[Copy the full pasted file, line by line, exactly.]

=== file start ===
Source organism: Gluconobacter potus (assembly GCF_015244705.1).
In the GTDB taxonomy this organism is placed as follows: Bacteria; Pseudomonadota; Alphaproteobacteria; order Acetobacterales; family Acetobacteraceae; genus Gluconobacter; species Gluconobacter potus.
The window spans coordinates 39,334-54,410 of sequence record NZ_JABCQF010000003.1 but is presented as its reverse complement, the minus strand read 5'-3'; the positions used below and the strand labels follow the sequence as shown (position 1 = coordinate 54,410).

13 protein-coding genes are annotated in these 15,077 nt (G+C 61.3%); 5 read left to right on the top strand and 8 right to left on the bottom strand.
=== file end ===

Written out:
Source organism: Gluconobacter potus (assembly GCF_015244705.1).
In the GTDB taxonomy this organism is placed as follows: Bacteria; Pseudomonadota; Alphaproteobacteria; order Acetobacterales; family Acetobacteraceae; genus Gluconobacter; species Gluconobacter potus.
The window spans coordinates 39,334-54,410 of sequence record NZ_JABCQF010000003.1 but is presented as its reverse complement, the minus strand read 5'-3'; the positions used below and the strand labels follow the sequence as shown (position 1 = coordinate 54,410).

13 protein-coding genes are annotated in these 15,077 nt (G+C 61.3%); 5 read left to right on the top strand and 8 right to left on the bottom strand.